Have you ever wondered what it must have been like to have lived 30,000 years ago? It’s just really hard to imagine, I think. The closest I ever came to having a “prehistoric” feeling was years ago in Africa with our youngest son. We were so privileged to be staying with friends who had lived in Africa for years. We had been out all day and had climbed to the absolute pinnacle of a rock, when all of a sudden we looked down on a valley and a) you would not have been at all surprised to have seen a dinosaur or two or three ambling through and b) just at that moment the MOST spectacular black eagle came soaring up. AWESOME.
But, I digress…
The First Drawing by Mordicai Gerstein is the amazing, albeit fictional, tale of a young boy who sees the animals around him in everything – in clouds, in stones, in the shadows of the walls in the cave that he lives in with his family. But his family just isn’t interested – they think…well…they think the little boy might be just a little bit…what shall we call him…different.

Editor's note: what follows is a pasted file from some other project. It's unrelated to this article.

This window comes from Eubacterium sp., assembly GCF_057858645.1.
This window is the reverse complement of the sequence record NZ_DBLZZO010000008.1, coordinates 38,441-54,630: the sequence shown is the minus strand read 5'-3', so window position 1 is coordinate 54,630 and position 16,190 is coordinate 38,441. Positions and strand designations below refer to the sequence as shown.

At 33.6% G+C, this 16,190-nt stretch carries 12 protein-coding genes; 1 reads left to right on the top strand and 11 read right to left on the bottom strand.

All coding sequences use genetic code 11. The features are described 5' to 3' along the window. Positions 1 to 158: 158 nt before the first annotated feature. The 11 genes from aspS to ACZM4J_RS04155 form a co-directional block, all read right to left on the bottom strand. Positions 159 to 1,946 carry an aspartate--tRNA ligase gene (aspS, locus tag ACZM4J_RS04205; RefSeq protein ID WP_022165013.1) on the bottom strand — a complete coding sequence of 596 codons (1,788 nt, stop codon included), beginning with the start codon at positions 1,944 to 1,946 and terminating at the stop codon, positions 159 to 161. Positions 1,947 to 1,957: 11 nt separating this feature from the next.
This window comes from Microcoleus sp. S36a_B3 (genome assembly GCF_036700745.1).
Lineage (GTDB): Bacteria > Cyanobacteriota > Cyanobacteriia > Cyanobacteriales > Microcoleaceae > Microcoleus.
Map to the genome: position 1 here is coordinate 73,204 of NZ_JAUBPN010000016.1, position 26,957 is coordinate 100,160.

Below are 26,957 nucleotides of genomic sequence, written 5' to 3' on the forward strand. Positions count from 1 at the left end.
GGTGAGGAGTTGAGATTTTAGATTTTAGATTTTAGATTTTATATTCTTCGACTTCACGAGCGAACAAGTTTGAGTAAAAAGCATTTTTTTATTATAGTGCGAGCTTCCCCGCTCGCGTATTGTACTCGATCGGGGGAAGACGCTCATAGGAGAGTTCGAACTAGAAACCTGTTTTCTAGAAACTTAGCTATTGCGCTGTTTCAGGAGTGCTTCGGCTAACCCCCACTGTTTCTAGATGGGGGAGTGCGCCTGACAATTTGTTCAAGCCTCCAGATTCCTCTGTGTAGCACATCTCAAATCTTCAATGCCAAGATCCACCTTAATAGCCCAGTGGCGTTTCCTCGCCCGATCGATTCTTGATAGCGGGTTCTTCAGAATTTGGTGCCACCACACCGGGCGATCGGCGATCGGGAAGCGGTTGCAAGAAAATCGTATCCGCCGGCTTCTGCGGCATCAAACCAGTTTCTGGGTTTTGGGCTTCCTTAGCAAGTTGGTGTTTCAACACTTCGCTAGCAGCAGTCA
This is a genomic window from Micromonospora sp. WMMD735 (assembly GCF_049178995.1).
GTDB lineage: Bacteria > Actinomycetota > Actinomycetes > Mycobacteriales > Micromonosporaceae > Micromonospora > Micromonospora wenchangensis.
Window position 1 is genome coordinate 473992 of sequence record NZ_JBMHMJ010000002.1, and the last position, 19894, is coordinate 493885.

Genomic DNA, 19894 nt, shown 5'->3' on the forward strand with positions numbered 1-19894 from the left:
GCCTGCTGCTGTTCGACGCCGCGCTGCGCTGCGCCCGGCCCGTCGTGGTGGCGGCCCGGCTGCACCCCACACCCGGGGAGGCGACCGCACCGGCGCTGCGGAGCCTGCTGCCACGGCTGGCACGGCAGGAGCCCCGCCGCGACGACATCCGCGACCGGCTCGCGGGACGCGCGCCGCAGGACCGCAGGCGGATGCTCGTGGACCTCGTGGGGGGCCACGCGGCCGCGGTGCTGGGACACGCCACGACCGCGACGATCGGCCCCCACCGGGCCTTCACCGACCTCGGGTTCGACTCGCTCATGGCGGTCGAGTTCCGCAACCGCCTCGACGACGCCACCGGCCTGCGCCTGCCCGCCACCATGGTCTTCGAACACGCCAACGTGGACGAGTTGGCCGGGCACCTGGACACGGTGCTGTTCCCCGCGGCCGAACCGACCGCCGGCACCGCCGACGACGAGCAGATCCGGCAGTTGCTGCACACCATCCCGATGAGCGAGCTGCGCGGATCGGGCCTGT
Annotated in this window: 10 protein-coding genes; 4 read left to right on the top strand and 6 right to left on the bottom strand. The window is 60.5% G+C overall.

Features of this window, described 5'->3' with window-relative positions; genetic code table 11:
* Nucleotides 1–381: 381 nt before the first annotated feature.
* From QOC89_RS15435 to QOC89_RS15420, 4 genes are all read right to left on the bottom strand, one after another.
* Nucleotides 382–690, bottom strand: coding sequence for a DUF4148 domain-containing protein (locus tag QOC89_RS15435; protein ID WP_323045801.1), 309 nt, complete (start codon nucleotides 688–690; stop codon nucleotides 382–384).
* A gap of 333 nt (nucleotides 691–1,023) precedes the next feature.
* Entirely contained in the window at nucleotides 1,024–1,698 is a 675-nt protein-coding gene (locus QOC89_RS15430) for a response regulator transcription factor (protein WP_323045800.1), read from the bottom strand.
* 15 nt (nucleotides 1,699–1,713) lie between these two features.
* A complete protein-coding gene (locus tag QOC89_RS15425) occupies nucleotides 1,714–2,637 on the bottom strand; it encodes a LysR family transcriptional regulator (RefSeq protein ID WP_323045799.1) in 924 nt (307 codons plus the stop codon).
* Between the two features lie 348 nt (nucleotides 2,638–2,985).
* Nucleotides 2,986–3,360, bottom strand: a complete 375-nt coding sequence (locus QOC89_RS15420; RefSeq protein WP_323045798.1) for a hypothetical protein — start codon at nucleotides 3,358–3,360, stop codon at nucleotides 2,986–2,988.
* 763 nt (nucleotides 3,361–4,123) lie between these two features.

But after coming face to face with a wooly mammoth, the little boy can’t stand it any more. One night he is so excited, he grabs a burnt stick from the fire and begins to draw on the cave wall. His family is astounded – they say it is magic – and indeed – it is.
Mordicai Gerstein took the simple fact that the footprint of an eight-year-old was found in the cave with drawings over 30,000 years old and transformed the footprint into his own imagined story of how and why drawing was invented. He is correct – drawing is magic – without words a picture can tell us so many things, make us happy or sad, and be the gateway to our own imagination.